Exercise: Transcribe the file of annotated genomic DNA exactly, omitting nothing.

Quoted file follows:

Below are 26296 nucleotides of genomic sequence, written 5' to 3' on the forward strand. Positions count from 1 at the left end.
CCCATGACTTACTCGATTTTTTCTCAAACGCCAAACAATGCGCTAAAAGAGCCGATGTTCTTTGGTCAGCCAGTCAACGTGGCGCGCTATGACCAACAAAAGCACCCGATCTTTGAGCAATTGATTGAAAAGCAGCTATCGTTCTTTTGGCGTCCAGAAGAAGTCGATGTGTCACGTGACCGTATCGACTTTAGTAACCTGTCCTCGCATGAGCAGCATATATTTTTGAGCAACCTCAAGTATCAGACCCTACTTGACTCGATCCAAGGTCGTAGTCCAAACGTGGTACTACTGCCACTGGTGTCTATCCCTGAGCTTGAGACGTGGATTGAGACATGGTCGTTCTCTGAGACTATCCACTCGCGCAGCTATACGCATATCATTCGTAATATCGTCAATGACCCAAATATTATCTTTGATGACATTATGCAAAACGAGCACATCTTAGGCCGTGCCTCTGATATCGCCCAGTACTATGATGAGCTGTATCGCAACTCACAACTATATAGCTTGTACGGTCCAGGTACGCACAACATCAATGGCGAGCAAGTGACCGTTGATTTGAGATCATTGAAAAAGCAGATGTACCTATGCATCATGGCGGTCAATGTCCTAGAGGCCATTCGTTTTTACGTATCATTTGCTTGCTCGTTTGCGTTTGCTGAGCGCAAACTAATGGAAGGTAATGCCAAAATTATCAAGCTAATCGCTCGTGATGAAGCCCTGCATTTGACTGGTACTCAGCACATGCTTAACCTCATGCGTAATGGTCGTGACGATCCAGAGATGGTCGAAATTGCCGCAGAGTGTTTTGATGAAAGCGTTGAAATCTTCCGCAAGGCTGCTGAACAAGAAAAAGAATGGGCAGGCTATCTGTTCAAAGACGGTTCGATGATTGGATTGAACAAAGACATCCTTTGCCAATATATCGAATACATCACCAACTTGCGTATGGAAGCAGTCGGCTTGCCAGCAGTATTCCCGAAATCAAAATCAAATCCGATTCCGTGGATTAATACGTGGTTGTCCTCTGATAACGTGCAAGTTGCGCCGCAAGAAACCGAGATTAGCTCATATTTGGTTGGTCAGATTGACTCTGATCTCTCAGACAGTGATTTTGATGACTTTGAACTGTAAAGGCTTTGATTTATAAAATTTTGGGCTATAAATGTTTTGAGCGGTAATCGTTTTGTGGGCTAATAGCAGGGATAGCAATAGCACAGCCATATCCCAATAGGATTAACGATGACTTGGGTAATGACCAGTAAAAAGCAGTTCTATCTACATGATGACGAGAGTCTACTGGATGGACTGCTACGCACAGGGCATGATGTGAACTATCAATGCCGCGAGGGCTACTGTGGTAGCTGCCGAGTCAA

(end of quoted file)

Below are 26296 nucleotides of genomic sequence, written 5' to 3' on the forward strand. Positions count from 1 at the left end.
CCCATGACTTACTCGATTTTTTCTCAAACGCCAAACAATGCGCTAAAAGAGCCGATGTTCTTTGGTCAGCCAGTCAACGTGGCGCGCTATGACCAACAAAAGCACCCGATCTTTGAGCAATTGATTGAAAAGCAGCTATCGTTCTTTTGGCGTCCAGAAGAAGTCGATGTGTCACGTGACCGTATCGACTTTAGTAACCTGTCCTCGCATGAGCAGCATATATTTTTGAGCAACCTCAAGTATCAGACCCTACTTGACTCGATCCAAGGTCGTAGTCCAAACGTGGTACTACTGCCACTGGTGTCTATCCCTGAGCTTGAGACGTGGATTGAGACATGGTCGTTCTCTGAGACTATCCACTCGCGCAGCTATACGCATATCATTCGTAATATCGTCAATGACCCAAATATTATCTTTGATGACATTATGCAAAACGAGCACATCTTAGGCCGTGCCTCTGATATCGCCCAGTACTATGATGAGCTGTATCGCAACTCACAACTATATAGCTTGTACGGTCCAGGTACGCACAACATCAATGGCGAGCAAGTGACCGTTGATTTGAGATCATTGAAAAAGCAGATGTACCTATGCATCATGGCGGTCAATGTCCTAGAGGCCATTCGTTTTTACGTATCATTTGCTTGCTCGTTTGCGTTTGCTGAGCGCAAACTAATGGAAGGTAATGCCAAAATTATCAAGCTAATCGCTCGTGATGAAGCCCTGCATTTGACTGGTACTCAGCACATGCTTAACCTCATGCGTAATGGTCGTGACGATCCAGAGATGGTCGAAATTGCCGCAGAGTGTTTTGATGAAAGCGTTGAAATCTTCCGCAAGGCTGCTGAACAAGAAAAAGAATGGGCAGGCTATCTGTTCAAAGACGGTTCGATGATTGGATTGAACAAAGACATCCTTTGCCAATATATCGAATACATCACCAACTTGCGTATGGAAGCAGTCGGCTTGCCAGCAGTATTCCCGAAATCAAAATCAAATCCGATTCCGTGGATTAATACGTGGTTGTCCTCTGATAACGTGCAAGTTGCGCCGCAAGAAACCGAGATTAGCTCATATTTGGTTGGTCAGATTGACTCTGATCTCTCAGACAGTGATTTTGATGACTTTGAACTGTAAAGGCTTTGATTTATAAAATTTTGGGCTATAAATGTTTTGAGCGGTAATCGTTTTGTGGGCTAATAGCAGGGATAGCAATAGCACAGCCATATCCCAATAGGATTAACGATGACTTGGGTAATGACCAGTAAAAAGCAGTTCTATCTACATGATGACGAGAGTCTACTGGATGGACTGCTACGCACAGGGCATGATGTGAACTATCAATGCCGCGAGGGCTACTGTGGTAGCTGCCGAGTCAA